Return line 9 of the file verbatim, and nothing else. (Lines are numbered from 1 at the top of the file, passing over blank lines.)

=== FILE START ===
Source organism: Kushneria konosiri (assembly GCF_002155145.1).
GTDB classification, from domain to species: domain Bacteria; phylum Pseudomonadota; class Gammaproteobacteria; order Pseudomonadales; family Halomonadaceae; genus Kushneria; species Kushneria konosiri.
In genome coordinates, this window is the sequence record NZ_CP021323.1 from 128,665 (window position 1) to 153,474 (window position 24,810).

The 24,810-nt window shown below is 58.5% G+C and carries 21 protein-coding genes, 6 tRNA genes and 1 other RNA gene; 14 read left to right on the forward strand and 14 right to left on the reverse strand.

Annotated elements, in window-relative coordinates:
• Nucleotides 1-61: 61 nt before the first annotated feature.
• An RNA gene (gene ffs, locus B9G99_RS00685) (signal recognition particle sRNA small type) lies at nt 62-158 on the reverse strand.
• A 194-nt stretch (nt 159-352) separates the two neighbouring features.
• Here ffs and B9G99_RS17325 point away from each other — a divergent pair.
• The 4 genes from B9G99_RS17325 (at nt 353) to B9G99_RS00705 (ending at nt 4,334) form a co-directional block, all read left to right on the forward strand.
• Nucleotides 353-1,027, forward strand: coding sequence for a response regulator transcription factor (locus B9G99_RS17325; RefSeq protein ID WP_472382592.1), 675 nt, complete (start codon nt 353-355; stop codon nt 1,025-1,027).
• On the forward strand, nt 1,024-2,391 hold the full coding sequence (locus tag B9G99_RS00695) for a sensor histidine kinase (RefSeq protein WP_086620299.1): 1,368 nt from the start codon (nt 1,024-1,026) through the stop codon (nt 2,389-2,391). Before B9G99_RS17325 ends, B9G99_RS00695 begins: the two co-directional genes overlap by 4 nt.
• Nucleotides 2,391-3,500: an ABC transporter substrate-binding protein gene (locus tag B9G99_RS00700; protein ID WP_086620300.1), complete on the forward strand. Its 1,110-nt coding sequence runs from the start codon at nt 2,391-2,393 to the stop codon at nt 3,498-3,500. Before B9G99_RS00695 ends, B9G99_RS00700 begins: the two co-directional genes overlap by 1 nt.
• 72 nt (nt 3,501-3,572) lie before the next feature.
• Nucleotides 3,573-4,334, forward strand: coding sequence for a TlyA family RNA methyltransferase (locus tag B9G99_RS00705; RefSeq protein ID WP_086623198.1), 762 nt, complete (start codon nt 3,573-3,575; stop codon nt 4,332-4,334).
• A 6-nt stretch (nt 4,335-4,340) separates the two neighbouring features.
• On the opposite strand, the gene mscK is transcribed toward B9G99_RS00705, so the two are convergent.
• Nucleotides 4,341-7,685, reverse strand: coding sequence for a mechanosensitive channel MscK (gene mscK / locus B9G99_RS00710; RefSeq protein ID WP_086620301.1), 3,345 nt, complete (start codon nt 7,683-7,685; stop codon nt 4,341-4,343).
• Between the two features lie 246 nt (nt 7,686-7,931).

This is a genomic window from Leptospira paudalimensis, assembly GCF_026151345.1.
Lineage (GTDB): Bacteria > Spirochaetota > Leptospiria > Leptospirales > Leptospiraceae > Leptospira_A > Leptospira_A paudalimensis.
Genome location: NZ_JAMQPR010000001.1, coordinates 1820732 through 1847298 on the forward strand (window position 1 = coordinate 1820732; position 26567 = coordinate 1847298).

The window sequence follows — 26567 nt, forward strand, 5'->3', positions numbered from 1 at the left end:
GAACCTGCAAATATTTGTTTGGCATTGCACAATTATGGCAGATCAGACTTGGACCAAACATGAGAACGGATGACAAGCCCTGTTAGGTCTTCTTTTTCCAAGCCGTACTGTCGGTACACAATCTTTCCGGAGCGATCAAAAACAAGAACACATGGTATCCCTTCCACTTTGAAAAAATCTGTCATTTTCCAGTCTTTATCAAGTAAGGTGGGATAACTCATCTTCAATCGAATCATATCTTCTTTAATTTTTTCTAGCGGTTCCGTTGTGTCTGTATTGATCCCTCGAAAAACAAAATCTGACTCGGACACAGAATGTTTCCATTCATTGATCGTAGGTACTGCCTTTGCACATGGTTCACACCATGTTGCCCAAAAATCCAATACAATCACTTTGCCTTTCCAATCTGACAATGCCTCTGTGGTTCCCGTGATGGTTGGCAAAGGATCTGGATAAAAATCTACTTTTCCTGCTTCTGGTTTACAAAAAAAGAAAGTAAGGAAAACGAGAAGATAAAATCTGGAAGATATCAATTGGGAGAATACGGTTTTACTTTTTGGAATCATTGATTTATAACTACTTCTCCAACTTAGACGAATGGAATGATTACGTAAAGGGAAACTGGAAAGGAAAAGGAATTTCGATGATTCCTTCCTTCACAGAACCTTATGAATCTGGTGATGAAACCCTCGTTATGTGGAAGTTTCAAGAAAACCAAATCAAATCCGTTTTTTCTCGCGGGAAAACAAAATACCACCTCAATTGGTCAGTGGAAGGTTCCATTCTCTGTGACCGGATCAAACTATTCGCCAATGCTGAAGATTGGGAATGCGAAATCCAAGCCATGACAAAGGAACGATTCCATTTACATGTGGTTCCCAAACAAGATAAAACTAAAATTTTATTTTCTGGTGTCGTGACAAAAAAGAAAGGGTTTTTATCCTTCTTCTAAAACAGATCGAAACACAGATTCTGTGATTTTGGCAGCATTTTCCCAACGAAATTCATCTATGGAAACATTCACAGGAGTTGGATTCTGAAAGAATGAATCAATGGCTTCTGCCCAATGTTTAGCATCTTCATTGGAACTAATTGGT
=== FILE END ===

• Here ffs and B9G99_RS17325 point away from each other — a divergent pair.